[TACOMA] – (MTN) Bail was set for the 3 officers who were arrested yesterday and criminally charged due to their involvement in the death of Manuel “Manny” Ellis on March 3, 2020. All three defendants pled not guilty and had bail set at $100,000 each. Christopher Burbank and Matthew Collins are charged with second-degree murder and Timothy Rankine is charged with first-degree manslaughter.
Prosecutors argued for bail of $1,000,000 for all three defendants while the lawyers representing all defendants asked for personal recognizance. Additional conditions of the three officers include surrendering their passport, no contact with their co-defendants, the Ellis family, or witnesses, surrender all weapons, and travel restrictions.
It was revealed in court that Collins has since moved to Oregon, despite still drawing his salary with the Tacoma Police Department of $116,109 annually. Collins’ attorney stated he would still need to be able to travel to his job in Oregon, but it wasn’t disclosed what kind of work he is doing, or if it was in law enforcement. Collins was given permission to travel within the county of residence in Oregon and the adjoining counties, and to and from the court or to see his attorney in Washington.
Rankine’s attorney admonished the court’s bail request for $1,000,000 and called the state’s request “false information” when saying this was comparative to other charges. The attorney also argued because he was a veteran with two Purple Hearts, was “superhuman,” and only arrived as a backup officer, he should not have been charged. Rankie lives in Bothell, Washington, according to his attorney.
All three defendants were arrested yesterday after Washington State Attorney General Bob Ferguson announced the charges against the trio in the death of Manuel “Manny” Ellis. The state AG stated that Collins and Burbank could face 10 to 18 years in prison while Rankine could face 6.5 to 8.5 years.
On March 3, 2020, Ellis was returning from a trip to 7-Eleven when he started speaking to officers in a city of Tacoma police cruiser. According to eyewitnesses, one of the officers violently threw open their car door, striking Ellis, who was restrained with a knee to the neck. He was tasered, hobbled, and had a spit hood placed on his head and stopped breathing shortly thereafter. Medics did CPR for 40 minutes before Ellis was declared dead. His last recorded words from a Ring security camera across the street were, “I can’t breathe, sir.”
In events eerily similar to the death of George Floyd in Minneapolis, the Pierce County Medical Examiner labeled Ellis’ death a homicide caused by hypoxia and physical restraint. Contributing factors included an enlarged heart and methamphetamine intoxication. Police investigators labeled this a case of “excited delirium,” which is not an accepted medical diagnosis by the American Medical Association, the American Psychiatric Association, and is not part of the DSM-V.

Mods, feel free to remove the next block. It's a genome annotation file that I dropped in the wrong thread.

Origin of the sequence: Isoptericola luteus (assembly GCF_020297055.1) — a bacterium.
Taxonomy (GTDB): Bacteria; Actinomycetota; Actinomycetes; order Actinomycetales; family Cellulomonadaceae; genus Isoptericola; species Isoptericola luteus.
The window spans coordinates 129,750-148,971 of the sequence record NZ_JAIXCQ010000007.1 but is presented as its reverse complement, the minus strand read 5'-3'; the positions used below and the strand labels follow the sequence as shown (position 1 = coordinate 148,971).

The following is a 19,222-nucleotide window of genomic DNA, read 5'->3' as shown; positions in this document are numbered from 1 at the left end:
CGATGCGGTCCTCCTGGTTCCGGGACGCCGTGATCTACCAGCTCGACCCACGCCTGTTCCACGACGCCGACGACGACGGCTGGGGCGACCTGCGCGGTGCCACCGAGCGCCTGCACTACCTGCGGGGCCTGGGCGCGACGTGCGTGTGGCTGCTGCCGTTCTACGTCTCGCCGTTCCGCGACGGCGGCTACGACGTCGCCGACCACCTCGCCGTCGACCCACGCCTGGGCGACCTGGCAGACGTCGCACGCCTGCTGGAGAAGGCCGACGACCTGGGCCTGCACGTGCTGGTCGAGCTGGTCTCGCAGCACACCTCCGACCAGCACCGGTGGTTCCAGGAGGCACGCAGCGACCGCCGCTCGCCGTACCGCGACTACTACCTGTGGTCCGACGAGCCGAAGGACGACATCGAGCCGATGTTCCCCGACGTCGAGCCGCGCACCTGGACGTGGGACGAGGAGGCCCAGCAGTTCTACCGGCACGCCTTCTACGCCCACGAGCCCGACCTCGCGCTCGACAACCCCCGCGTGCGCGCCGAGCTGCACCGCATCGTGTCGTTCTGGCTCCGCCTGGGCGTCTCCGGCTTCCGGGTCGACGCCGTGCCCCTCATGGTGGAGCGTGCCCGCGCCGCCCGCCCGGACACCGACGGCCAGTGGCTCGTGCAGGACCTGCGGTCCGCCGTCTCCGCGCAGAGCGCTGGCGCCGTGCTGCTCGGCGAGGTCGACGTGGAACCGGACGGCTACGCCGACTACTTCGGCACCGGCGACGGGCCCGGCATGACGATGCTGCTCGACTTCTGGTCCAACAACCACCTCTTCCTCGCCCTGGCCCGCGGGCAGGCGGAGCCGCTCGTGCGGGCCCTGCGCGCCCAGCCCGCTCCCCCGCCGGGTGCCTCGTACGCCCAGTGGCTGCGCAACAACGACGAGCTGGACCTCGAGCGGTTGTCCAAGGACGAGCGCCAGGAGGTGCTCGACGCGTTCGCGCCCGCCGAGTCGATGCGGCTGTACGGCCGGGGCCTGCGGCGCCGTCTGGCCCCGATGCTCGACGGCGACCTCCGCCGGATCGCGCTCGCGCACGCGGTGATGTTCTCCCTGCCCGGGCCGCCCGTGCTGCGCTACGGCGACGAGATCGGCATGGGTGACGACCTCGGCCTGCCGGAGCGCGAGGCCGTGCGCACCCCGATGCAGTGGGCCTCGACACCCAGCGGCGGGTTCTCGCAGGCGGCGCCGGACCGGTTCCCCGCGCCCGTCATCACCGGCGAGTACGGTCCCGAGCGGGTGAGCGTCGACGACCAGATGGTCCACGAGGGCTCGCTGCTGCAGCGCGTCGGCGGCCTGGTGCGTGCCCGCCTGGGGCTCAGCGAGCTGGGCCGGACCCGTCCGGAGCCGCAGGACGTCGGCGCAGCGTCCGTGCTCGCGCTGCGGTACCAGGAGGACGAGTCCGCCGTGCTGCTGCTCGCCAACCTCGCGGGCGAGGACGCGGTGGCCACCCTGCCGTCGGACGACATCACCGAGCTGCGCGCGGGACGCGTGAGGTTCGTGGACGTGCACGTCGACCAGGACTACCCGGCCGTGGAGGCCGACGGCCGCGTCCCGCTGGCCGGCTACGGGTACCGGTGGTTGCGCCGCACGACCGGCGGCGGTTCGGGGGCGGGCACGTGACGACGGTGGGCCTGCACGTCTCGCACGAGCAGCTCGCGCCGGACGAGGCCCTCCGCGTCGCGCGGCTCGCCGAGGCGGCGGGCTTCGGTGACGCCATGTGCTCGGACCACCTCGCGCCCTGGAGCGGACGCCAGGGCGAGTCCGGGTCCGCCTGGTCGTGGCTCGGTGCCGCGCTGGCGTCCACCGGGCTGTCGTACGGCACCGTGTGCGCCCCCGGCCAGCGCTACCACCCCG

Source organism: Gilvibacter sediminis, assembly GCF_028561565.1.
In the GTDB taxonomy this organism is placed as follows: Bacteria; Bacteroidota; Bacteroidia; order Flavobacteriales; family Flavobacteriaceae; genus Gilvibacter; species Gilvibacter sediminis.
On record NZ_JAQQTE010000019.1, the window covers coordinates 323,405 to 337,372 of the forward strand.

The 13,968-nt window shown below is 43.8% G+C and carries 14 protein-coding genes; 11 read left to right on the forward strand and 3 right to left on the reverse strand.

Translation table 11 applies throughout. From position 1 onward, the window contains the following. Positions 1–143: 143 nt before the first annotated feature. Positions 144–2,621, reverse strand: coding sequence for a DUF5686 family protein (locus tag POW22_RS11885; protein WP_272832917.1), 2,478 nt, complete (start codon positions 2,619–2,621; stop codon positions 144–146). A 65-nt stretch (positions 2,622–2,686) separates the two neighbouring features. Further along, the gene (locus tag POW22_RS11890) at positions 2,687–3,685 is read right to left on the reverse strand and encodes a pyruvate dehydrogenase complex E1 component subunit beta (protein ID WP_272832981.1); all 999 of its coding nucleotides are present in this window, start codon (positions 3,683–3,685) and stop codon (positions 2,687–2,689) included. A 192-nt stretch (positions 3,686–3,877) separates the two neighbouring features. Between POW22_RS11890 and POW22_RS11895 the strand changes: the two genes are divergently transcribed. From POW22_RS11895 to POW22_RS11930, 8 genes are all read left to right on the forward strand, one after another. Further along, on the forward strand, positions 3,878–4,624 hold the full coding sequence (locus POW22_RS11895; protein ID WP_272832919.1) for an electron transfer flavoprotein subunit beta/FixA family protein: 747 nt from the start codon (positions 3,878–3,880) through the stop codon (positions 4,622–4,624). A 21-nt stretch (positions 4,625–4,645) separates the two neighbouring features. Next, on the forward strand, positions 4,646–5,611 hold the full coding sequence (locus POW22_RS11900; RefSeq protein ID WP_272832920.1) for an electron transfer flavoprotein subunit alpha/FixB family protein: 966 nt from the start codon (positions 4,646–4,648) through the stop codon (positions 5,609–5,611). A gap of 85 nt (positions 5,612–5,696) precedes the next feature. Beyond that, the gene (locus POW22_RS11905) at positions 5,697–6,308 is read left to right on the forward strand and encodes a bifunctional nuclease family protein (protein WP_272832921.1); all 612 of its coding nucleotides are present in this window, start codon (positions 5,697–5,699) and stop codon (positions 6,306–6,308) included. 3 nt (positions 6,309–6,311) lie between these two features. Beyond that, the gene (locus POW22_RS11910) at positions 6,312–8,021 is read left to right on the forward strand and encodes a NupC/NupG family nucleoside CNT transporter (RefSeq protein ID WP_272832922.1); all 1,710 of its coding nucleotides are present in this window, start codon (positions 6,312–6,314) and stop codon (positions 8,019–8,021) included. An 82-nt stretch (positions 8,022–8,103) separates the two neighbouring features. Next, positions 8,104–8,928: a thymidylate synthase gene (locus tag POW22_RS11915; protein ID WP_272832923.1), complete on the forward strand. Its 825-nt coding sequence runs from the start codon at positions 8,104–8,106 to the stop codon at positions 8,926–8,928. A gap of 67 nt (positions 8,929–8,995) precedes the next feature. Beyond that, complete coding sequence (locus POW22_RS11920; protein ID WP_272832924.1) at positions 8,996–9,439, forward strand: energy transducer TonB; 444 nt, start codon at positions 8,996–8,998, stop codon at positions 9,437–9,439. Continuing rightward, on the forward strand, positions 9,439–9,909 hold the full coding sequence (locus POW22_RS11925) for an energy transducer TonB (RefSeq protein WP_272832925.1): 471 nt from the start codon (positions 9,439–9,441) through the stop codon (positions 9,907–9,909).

The case received little attention for 3 months, and under Washington I-940, the investigation was moved to the Pierce County Sheriff Department. A week before the final report was to be released, it was revealed a Pierce County Sheriff deputy participated in the restraint of Ellis, in a potential violation of I-940. After the revelation, several witnesses came forward with cellphone video of the incident that disputed Tacoma Police and Pierce County Sheriff’s depiction of the events that led to Ellis’ death.
The family of Ellis fought for a meeting with Governor Jay Inslee to have the state take over the criminal investigation. On December 31, 2020, a nearly 2,000-page report was released by the Washington State Patrol, that raised serious questions about the conduct of officers, the veracity of their reports on the incident, and their conduct toward Ellis.
A decision on the case was supposed to come by March 2021, but it was further revealed that a Washington State Patrol officer was also present during the incident with Ellis, creating a new conflict of interest. The State Police report received 2 months of further review, and the charges were announced on May 27, 2021, almost a year from the day Geroge Floyd in Minneapolis was murdered by Derek Chauvin, who was convicted of second-degree murder in that case.
All 3 defendants appeared before the court wearing Pierce County Jail jumpsuits and appeared unemotional during the hearings. It is important to note that video quality was poor, and there were significant audio issues during Burbank’s hearing and the start of Collin’s hearing. The defendants have been ordered to return to court on June 24.
To date, 4 officers in Washington state have been criminally charged under I-940. The first was former police officer Jeff Nelson of Auburn, Washington. Nelson was arraigned in August 2020 for the slaying of Jesse Sarey, who was having a mental health crisis. In that case, Nelson was permitted to appear before the court on a summons and King County prosecutors asked for no bail. The judge set bail at $500,000 after an impassioned plea by Sarey’s foster mother, Elaine Simons. Nelson is still awaiting trial in that case and continues to draw his salary with the Auburn Police Department.
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